In some parts of the country I wonder what jobs are available for people; secondly I think many kids simply don’t have the skills or social intelligence for full time employement.
I live in Stratford, East London, 20 minutes walk from the Olympic site. Do you think any of the locals are involved in the construction of the Olympic village? No they're not. Many of the jobs have gone to Eastern Europeans. Surely if our own youth were better educated and trained we wouldn’t need to recruit so many foreigners.
I accept that 40 - 50 years ago there was more unskilled manual jobs available for people without qualifications that simply don't exist today. But surely we have to do better in training and educating youngsters for the types of jobs that do exist.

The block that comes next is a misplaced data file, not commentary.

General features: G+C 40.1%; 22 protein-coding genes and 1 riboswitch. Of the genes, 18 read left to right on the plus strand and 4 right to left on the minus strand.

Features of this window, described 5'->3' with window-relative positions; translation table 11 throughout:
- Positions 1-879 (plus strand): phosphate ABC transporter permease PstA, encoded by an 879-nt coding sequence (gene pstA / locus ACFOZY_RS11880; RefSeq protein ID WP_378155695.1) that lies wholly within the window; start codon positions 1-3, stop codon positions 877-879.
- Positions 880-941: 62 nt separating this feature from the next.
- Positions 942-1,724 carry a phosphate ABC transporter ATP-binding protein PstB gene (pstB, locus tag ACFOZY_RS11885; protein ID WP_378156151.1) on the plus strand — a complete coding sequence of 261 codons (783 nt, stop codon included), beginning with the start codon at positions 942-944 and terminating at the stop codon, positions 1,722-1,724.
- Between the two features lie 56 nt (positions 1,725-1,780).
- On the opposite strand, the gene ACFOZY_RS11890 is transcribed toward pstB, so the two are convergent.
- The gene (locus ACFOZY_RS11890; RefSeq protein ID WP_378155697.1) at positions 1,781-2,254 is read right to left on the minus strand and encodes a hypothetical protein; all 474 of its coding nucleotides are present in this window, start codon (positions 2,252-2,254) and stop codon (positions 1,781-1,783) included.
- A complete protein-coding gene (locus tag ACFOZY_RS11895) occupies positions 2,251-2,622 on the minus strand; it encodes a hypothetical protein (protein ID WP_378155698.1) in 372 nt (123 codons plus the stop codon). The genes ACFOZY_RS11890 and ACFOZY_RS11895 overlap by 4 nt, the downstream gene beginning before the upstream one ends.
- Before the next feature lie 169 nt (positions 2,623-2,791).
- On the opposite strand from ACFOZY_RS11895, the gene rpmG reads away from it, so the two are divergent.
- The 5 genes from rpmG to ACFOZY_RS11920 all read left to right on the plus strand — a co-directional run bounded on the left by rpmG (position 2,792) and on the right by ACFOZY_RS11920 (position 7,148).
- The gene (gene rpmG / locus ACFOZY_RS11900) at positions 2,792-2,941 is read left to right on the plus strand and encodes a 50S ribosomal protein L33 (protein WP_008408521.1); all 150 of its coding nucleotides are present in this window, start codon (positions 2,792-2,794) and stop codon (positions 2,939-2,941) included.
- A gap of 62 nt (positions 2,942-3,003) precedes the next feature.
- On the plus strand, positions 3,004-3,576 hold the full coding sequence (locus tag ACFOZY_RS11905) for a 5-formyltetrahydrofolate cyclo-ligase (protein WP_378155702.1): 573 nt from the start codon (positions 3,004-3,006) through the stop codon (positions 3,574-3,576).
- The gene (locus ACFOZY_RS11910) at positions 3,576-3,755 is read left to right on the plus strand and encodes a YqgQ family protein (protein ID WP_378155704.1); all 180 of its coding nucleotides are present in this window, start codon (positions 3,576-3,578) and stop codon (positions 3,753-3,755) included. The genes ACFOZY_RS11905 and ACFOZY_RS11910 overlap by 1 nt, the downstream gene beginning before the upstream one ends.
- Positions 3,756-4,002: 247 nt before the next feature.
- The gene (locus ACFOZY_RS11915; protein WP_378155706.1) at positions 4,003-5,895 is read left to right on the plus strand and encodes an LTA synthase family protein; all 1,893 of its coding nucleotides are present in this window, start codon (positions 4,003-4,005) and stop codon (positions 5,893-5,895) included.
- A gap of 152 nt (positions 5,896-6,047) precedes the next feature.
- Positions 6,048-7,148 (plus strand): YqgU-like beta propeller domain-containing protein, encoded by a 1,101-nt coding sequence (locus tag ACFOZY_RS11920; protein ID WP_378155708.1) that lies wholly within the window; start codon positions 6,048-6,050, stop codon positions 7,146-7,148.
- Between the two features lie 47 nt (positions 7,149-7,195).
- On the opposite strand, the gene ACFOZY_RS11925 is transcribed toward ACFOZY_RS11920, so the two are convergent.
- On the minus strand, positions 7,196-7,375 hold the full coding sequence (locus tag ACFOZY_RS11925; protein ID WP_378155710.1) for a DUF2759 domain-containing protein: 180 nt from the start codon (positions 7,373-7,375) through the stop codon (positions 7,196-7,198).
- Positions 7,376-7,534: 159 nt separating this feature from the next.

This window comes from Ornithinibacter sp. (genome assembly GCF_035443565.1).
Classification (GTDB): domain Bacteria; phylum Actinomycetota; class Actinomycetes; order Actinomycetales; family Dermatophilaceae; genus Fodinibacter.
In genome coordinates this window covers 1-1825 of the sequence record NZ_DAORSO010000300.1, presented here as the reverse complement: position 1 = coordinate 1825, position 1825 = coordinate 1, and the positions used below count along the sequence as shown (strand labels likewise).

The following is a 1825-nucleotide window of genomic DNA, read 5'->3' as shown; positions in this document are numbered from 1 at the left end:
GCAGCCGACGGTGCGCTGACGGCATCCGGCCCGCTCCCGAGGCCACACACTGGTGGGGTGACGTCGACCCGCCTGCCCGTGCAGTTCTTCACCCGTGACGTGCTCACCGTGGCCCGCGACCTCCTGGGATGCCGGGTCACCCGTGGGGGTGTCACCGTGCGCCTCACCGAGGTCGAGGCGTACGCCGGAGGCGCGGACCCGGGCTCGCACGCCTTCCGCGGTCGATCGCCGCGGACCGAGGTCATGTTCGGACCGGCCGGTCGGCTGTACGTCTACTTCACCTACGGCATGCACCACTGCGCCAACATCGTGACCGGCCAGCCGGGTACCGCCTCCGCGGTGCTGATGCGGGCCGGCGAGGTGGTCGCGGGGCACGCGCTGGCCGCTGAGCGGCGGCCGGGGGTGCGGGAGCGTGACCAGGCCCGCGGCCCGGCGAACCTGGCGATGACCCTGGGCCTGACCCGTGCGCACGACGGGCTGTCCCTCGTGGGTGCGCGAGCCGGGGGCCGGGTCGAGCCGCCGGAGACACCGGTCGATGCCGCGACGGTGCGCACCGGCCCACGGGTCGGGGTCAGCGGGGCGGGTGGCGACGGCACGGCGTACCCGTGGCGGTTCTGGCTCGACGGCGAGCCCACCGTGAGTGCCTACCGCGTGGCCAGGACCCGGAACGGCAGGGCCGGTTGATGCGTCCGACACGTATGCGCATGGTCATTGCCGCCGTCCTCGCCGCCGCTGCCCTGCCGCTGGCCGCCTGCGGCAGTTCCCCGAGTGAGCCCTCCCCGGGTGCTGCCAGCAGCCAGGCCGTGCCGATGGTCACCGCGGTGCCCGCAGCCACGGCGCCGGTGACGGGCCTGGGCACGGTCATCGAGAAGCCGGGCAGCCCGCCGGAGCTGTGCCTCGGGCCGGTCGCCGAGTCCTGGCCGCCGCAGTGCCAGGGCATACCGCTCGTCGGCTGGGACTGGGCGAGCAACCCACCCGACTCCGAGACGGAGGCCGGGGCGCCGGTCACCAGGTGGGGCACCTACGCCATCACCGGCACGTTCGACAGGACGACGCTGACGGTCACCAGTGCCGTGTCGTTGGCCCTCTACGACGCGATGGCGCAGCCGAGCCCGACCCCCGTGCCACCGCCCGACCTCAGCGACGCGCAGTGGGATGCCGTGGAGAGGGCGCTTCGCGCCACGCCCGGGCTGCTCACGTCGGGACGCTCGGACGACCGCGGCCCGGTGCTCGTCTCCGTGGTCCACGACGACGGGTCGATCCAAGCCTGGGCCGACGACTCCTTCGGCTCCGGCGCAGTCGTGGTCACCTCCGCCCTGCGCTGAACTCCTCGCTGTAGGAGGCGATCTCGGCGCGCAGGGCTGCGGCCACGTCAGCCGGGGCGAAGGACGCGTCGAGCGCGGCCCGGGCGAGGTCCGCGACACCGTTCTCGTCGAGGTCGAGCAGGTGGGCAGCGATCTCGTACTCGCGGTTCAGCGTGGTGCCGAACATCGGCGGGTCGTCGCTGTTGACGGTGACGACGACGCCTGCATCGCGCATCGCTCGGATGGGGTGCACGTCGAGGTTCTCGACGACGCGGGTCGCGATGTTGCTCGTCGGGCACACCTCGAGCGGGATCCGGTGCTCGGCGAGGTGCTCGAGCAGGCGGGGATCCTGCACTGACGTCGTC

We live in a highly materialistic and at times selfish society. There’s a book I’ve just finished reading which I highly recommend. It’s called Affluenza by Oliver James.
It looks at how anxiety, depression, stress and envy are increasing in Western Capitalist societies, most notably in the UK and the US. This ‘affluenza’ is now according to the author spreading to other parts of the world.
How does this relate to the riots I hear you ask?
Well the book argues that capitalism and consumerism are about making us dissatisfied with our lives and our possessions.
Too much of our status amongst family, friends and society are seen through what we own, how we spend our money. If we have the flat screen TV, the car, the holidays abroad, the house in the suburbs; all of this will somehow make us happier and better people. What we own are signs of our value, our success and worth within our societies.